First and foremost, I believe that this needs to be a debate held at the national level, given the strained state of Sino-British relations.
The friendship agreement between us and the two partner cities in China is one of many within the UK, and it should be allowed to continue, as it involves people from both our cultures to form meaningful connections through cultural exchange, education, development, trade, and investment.
Secondly, I want to speak on a personal level. I left China about 26 years ago, and most of my adult life I have lived and worked in Wakefield.
I do not have any evidence to suggest that the claims of human rights abuse are founded.
Furthermore, I do not want to be pulled into verifying the human rights record of the Chinese government.
My concerns are solely on developing the civic links between the cities in China, and our city in West Yorkshire.
I believe if the local authorities make a hasty decision to cut the ties it could have a large impact on us, such as on the children who attend schools that run Chinese culture programs.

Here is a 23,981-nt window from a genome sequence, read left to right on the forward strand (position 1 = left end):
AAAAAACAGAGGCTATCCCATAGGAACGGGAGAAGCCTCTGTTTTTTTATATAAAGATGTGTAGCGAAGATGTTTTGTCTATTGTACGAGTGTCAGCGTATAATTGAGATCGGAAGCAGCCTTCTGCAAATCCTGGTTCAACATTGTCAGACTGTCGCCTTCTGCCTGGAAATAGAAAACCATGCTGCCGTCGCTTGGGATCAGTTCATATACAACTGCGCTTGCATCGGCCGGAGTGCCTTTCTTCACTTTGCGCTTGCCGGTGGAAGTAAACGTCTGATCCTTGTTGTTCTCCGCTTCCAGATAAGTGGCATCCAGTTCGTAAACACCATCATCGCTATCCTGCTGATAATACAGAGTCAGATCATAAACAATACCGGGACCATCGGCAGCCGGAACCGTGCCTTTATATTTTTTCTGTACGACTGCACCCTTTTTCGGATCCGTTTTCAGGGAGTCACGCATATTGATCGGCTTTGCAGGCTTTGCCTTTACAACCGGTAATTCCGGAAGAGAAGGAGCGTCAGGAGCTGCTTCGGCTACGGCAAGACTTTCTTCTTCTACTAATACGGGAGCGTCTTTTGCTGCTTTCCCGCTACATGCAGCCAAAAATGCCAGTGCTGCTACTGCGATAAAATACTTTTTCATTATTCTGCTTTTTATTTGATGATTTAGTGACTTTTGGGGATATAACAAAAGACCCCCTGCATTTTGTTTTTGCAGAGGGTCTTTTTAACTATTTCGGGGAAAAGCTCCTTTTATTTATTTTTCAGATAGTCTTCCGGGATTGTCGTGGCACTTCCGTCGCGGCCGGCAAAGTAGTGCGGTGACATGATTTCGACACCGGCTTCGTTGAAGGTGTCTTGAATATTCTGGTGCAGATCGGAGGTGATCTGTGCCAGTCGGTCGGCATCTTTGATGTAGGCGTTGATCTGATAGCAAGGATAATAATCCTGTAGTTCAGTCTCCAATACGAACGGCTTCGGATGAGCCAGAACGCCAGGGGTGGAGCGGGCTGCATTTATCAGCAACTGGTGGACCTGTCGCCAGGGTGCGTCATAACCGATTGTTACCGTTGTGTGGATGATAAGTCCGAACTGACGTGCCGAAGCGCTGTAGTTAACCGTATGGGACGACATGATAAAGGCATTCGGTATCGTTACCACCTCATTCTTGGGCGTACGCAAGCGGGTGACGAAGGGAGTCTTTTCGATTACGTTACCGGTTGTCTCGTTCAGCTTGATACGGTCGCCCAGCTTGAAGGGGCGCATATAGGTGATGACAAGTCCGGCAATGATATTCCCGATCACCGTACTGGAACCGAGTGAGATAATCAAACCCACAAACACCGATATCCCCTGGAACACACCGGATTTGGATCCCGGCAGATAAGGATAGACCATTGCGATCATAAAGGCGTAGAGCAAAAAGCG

Similarly effected could be those who depend on trade links, like small businesses.
Recently, our friendship city, Nanning, has directly helped us during this global pandemic by supplying bulk orders of PPE.
To cut ties with them now would be both irresponsible and potentially costly to us, culturally and economically.
I want to let it be known that I am available to make use of my bilingualism and translation skills, if anyone in our community would like to air any genuine concerns about human rights issues in China.
Councillor Sam Harvey, Conservative member for Wakefield Rural